The extent of renowned French artist Marcel Duchamp's influence on New Zealand artists and his place in our cultural history are explored in the latest exhibition at the Adam Art Gallery.
'Peripheral Relations: Marcel Duchamp and New Zealand Art 1960-2011' opens 28 July.
Gallery Director Christina Barton says Marcel Duchamp (1888-1968) is considered to be one of the most influential artists of the 20th century.
"He is known especially for redefining what art could be. Amongst his most notorious works are his 'readymades'—store-bought items he deprived of their usual function, the first of which was his Bicycle Wheel of 1913, in which he attached a bicycle wheel to a stool in his studio as a totally new kind of sculpture," says Ms Barton.
Duchamp began his career in Paris, moving to New York during the First World War. He had a habit of travelling between Europe and America which ensured his influence extended to both sides of the Atlantic and which led him to devise ways of making art that suited his mobile lifestyle. In the 1960s Duchamp was championed by a new generation of younger artists who were keen to find alternatives to conventional ways of making art. This led to a new wave of interest in his work, which was fanned by touring exhibitions and publications.
"It was this second wave of interest in Duchamp that impacted directly on New Zealand," says Marcus Moore, curator of the exhibition, whose PhD research is the basis for the show.
"New Zealand was only the third country to host a major survey of Duchamp’s work in 1967, and it has been one of my goals to see what effect this show had on artists here, as well as to track Duchamp’s wider influence on the culture."
Moore's discoveries have led him to work closely with artists and institutions to stage a major gathering of artworks across three generations. At the centre of the exhibition are items by Duchamp which were gifted to the National Art Gallery in 1983. These include one of his "Box-in-a-suitcase" (Boîte-en-valise, Series D 1961), a miniature museum of many of his iconic works stored in a specially designed suitcase which he made and circulated during his lifetime.
"The Duchamp works gifted to New Zealand's National Art Gallery are a treat in themselves," says Ms Barton. "They have not been shown all together for a very long time, so we are delighted Te Papa agreed to lend them."
This rare opportunity is matched by many unique works by New Zealand artists. These include pieces that have been especially reconstructed for the occasion, or that have seldom if ever been shown publicly, as well as major pieces by some of our best known contemporary artists.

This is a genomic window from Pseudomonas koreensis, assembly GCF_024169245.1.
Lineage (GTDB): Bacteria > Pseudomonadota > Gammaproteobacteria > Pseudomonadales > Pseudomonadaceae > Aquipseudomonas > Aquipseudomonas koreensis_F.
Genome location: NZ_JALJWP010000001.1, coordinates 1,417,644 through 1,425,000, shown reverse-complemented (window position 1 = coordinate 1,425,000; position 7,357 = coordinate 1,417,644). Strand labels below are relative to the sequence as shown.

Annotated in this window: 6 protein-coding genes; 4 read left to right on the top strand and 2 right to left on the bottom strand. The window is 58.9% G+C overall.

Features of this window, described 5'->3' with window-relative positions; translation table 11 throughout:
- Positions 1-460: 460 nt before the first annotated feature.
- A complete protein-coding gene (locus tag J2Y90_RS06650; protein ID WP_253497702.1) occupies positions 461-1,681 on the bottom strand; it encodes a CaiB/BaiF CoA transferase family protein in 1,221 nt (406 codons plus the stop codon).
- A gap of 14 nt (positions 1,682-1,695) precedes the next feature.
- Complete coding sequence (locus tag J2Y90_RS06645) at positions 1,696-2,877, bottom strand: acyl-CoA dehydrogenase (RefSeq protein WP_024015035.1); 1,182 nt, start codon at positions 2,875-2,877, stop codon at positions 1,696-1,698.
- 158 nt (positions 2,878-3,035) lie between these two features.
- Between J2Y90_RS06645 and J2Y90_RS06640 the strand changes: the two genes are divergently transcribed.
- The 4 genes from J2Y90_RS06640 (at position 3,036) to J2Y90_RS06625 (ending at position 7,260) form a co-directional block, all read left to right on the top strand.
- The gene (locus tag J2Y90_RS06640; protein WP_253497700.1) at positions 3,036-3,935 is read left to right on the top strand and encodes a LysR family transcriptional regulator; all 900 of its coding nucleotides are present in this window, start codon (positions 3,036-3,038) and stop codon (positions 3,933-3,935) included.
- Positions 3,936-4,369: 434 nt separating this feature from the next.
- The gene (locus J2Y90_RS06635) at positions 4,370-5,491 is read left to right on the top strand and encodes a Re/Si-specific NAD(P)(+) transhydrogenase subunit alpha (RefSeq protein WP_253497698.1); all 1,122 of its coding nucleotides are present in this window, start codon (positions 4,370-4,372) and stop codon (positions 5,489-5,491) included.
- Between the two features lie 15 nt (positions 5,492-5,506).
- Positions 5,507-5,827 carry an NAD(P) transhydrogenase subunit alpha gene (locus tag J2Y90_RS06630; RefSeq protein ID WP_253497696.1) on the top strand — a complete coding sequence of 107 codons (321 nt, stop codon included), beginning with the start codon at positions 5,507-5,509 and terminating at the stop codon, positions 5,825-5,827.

"This show sets out a new way of thinking about our recent art history," says Ms Barton. “As a university gallery we are committed to exposing audiences to new approaches to our rich art history. This exhibition will surprise and intrigue, at the same time posing interesting questions about how influential ideas can shape art practice."
In addition to Marcel Duchamp it includes works by: Jim Allen, Billy Apple, Bruce Barber, g. bridle, L. Budd, Bill Culbert, Paul Cullen, Julian Dashper, Andrew Drummond, et al, Merit Gröting, Adrian Hall, Terrence Handscomb, Christine Hellyar, Giovanni Intra, Betty Isaacs, Julius Isaacs, Darcy Lange, Maddie Leach, Len Lye, Kieran Lyons, Daniel Malone, Julia Morison, Michael Parekowhai, Roger Peters, Malcolm Ross, Marie Shannon, Michael Stevenson, and Boyd Webb.
It will be accompanied by a public programme drawing on a range of themes present in the exhibition, as well as a catalogue with notes on each artist and an introduction by Marcus Moore.
What: Peripheral Relations: Marcel Duchamp and New Zealand Art 1960-2011
Where: Adam Art Gallery, Victoria University, Kelburn Campus. Access to the Adam Art Gallery is via Gates 1, 2 and 7 on Kelburn Parade or via pedestrian footpath from Mount Street. Gate 3 is currently closed due to construction. Please visit www.adamartgallery.org.nz for a map and route information. This is also available at Gate 3.
When: 28 July–7 October 2012, Tuesday–Sunday, 11am-5pm